In one favorite scene among fans, they play catch in an alley while wearing tuxedos.

The fans’ spoon-tossing ritual arises from a framed photo of a spoon that appears in the background in several scenes.

“It just doesn’t make sense why it is there and so important that it has to keep being shown,” May said. “And it’s awesome.”

In June 2003, Wiseau rented a theater in Los Angeles and advertised “The Room” on billboards across town.

Word quickly spread about how bad it was.

By 2004, there were regular midnight screenings in L.A. attended by Hollywood celebrities.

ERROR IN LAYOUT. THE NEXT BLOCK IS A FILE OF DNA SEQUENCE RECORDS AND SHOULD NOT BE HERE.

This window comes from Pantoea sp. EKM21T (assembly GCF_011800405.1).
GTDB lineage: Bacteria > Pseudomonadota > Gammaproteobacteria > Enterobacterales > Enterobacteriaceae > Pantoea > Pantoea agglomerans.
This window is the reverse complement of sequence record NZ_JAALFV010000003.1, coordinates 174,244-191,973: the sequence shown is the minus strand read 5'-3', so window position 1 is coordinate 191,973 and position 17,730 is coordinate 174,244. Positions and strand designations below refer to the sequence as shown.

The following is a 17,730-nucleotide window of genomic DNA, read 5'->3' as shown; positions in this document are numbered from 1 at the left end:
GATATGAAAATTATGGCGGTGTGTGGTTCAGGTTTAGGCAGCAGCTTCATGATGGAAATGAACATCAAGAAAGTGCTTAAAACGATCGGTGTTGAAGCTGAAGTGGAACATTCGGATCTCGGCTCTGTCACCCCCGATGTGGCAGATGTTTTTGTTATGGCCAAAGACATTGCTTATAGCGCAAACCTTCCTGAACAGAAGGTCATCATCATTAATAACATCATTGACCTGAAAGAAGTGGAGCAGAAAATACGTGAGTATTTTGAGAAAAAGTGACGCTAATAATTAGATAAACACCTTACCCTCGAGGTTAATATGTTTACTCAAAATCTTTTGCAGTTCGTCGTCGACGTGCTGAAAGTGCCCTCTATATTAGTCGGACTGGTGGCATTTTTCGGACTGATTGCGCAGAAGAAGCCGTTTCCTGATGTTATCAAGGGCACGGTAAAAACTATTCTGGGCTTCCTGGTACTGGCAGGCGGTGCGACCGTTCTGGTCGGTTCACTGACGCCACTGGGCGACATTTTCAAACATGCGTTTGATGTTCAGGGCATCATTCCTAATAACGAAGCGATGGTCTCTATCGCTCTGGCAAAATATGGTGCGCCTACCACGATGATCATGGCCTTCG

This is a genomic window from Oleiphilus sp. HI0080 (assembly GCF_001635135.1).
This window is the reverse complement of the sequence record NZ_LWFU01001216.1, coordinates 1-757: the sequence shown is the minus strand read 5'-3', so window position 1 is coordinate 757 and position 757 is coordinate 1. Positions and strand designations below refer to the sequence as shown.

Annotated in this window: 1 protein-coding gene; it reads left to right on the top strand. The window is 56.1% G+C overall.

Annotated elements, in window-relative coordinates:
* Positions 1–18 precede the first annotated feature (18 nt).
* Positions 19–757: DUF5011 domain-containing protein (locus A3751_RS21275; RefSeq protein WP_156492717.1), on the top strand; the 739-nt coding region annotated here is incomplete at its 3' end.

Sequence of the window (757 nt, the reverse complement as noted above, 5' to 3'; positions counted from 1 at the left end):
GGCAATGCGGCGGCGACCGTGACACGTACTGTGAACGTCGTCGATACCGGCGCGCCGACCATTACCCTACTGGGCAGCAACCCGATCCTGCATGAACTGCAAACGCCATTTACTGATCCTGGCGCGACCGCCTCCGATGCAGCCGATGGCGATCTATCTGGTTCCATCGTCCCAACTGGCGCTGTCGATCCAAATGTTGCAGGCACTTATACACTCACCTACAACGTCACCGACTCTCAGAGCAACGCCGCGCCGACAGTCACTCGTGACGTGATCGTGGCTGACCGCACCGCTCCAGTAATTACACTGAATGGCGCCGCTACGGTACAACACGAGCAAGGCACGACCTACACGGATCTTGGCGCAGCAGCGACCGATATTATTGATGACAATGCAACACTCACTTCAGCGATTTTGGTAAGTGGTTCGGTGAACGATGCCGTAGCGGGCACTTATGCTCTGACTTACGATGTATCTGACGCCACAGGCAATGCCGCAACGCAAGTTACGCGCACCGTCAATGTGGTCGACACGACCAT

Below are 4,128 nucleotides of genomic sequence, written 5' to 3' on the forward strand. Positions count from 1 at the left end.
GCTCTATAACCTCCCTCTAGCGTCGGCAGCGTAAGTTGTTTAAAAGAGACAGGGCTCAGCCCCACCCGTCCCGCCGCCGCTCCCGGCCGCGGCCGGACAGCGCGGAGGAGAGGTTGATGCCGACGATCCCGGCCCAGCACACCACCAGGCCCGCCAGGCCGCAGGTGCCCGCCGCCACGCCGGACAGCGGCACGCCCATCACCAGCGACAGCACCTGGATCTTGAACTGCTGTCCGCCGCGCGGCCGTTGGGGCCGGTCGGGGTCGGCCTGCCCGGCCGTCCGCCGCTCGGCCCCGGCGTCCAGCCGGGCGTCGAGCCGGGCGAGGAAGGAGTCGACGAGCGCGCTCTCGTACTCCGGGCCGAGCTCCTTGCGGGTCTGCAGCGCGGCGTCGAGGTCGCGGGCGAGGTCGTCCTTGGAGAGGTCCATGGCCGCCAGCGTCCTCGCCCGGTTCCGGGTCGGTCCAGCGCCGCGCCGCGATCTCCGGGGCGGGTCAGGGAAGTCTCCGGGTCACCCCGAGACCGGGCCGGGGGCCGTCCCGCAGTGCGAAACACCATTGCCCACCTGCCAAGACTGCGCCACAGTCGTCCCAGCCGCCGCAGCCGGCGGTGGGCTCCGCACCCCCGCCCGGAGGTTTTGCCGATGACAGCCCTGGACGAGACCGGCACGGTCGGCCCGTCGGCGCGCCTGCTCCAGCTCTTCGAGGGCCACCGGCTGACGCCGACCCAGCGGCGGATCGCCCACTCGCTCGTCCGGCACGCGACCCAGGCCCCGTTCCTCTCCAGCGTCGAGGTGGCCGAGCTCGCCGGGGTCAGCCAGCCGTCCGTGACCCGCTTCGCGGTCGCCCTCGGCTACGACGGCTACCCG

Wiseau sold screening rights across the U.S., as well as Canada, Australia, England and New Zealand.

Gene May bought the rights for the Tampa area in 2010 and said negotiating with Wiseau was as bizarre as the film.

“The contract reads like it was written by a demented child,” May said with a laugh. “His emails are written in broken English. I’m not sure what I have the rights to do to be honest.”

While the movie is available on DVD, actor Sestero agrees it’s best seen with a crowd.

“Even I still like to sneak into screenings to see it with the audience participation,” he said. “The phenomenon really comes alive in that way. It’s fascinating to watch.”

Sestero said it does not bother him to be known as one a star of the worst movie ever made.

“I could have had parts in 20 great movies that no one ever remembered,” he said. “‘The Room’ is impossible to forget.”